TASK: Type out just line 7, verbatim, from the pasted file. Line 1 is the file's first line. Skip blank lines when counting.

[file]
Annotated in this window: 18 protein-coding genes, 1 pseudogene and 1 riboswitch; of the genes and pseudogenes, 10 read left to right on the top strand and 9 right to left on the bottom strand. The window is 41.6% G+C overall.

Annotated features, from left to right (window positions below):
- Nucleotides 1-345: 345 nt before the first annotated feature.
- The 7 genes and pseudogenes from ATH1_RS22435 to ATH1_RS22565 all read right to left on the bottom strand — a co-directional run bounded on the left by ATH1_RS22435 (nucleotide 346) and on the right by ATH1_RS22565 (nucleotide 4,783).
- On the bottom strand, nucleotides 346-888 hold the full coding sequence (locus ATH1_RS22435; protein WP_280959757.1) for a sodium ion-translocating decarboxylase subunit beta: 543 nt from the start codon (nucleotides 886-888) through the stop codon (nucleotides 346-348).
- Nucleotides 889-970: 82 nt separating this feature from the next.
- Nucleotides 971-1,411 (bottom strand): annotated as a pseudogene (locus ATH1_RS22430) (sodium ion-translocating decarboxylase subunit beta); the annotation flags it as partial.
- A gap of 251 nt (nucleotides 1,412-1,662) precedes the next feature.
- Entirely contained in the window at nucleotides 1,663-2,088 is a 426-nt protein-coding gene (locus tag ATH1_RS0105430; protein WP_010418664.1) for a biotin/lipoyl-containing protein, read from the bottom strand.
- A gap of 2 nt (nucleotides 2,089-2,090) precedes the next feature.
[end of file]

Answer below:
- Nucleotides 971-1,411 (bottom strand): annotated as a pseudogene (locus ATH1_RS22430) (sodium ion-translocating decarboxylase subunit beta); the annotation flags it as partial.